“As far as I’m concerned, it’s a very safe vaccine and while there are no serious cases of meningococcal B disease, when it hits, it hits hard and [quickly],” Michaels said. “Within hours a person can be in the intensive care unit fighting for their life.”
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Linda Carroll is a regular health contributor for NBC News and Reuters Health. He is the co-author of “The Concussion Crisis: Anatomy of a Silent Epidemic” and “Out of the Clouds: The Unlikely Horseman and the Unwanted Colt who Became Kings of Kings.” Bacterial meningitis is a serious infection that can lead to months of hospitalization and rehabilitation – and that’s for people who recover. Not everyone who gets bacterial meningitis is lucky. Fortunately, there are meningococcal B vaccines such as Bexsero that can help prevent this dangerous disease.
Meningococcal disease, caused by the bacteria Neisseria meningitidis, is a rare but serious disease. There are at least 12 types, or serogroups, of meningitis. Serogroups A, B, C, W, X, and Y are the main causes of the disease.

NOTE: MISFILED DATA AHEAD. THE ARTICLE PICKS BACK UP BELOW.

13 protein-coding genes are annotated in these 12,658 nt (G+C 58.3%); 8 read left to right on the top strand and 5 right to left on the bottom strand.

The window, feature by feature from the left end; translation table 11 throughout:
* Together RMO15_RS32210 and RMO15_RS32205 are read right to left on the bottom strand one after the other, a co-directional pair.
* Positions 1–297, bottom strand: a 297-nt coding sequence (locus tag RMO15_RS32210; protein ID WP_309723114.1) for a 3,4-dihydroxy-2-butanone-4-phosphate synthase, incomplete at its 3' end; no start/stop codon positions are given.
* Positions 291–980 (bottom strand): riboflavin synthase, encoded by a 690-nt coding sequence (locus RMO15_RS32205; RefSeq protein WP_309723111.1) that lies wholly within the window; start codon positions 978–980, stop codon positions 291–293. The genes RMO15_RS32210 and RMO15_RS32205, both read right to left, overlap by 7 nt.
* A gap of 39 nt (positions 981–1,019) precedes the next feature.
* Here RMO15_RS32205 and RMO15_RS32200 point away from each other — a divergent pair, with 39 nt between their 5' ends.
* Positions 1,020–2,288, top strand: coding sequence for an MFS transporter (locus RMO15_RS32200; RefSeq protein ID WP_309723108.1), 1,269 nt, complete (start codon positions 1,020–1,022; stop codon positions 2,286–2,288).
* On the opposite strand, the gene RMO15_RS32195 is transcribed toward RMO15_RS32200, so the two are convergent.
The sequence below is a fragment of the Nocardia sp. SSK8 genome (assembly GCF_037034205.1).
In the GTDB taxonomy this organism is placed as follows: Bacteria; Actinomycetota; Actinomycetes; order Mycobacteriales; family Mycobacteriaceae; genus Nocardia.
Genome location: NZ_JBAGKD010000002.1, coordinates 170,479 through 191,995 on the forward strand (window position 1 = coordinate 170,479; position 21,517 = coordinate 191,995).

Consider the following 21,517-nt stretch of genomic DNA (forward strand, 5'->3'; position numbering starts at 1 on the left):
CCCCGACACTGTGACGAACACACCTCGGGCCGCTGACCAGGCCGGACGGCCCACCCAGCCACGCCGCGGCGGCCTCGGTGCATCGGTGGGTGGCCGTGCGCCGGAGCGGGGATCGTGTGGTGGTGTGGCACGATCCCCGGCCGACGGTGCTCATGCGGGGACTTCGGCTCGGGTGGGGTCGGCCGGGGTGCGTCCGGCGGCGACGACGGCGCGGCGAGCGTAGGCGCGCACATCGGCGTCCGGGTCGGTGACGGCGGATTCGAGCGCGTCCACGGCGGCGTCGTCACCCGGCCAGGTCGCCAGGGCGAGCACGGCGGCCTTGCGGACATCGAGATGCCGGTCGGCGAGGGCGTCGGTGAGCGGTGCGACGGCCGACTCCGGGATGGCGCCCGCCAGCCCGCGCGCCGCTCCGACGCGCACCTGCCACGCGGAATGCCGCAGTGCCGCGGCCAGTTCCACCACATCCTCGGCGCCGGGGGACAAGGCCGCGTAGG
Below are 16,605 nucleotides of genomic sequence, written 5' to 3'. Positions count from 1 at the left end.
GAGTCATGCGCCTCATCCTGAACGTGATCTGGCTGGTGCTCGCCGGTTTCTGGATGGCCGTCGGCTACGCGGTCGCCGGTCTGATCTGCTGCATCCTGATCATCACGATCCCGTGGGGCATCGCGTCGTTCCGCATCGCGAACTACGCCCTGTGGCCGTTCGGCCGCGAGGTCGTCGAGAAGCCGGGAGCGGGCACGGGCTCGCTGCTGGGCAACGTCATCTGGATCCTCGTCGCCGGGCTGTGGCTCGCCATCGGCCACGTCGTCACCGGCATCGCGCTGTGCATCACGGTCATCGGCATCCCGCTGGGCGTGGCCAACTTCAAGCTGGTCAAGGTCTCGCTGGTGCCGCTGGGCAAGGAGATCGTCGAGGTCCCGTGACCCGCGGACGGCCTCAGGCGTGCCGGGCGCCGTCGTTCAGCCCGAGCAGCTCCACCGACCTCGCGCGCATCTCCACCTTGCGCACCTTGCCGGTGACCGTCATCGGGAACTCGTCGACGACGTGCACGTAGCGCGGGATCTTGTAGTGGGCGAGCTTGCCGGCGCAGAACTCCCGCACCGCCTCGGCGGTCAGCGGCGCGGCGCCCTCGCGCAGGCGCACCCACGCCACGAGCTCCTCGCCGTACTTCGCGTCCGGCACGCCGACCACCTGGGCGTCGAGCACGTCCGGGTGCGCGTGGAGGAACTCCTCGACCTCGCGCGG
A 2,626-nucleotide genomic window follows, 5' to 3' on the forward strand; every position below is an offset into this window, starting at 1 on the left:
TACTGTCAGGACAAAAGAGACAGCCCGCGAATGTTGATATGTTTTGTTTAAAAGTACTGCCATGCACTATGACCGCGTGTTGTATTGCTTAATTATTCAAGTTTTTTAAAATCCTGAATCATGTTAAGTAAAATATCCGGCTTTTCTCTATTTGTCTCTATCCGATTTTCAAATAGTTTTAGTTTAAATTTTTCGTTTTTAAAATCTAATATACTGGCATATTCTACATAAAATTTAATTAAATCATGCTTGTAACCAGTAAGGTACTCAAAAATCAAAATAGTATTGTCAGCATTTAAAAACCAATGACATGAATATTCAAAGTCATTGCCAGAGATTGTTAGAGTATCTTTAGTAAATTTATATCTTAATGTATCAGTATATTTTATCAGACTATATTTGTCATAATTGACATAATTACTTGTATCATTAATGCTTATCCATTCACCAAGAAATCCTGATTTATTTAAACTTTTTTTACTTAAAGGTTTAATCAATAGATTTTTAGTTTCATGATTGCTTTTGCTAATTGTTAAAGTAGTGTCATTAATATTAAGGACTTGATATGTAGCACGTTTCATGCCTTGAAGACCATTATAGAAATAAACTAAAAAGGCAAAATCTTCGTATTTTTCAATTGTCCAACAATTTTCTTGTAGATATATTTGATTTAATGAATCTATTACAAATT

Meningococcal serogroup B can cause serogroup B disease, also called meningitis B. Meningitis B causes meningitis (infection and inflammation of the cells that cover the brain and spinal cord) or blood disease. Both types of symptoms can be life-long or even life-threatening.
These symptoms may not be seen in children. The child, on the other hand, may be lazy or inactive, irritable, vomiting, or not eating.
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Bacterial meningococcal disease can be treated with antibiotics, but even with treatment, one or two out of 10 infected people die.
Seek medical attention immediately if you experience the meningococcal symptoms described above. Often the symptoms are similar to the flu, so it is better to be careful and monitor. The best way to prevent disease is vaccination.
Bexsero is a non-live, injectable vaccine that helps prevent meningococcal disease caused by serogroup B. Although Bexsero does not protect against meningococcal type B disease, Bexsero is 66% up to 91% effective in treating meningitis. B thread.
YES There are two types of meningitis vaccine. It protects against various types of meningococcal disease.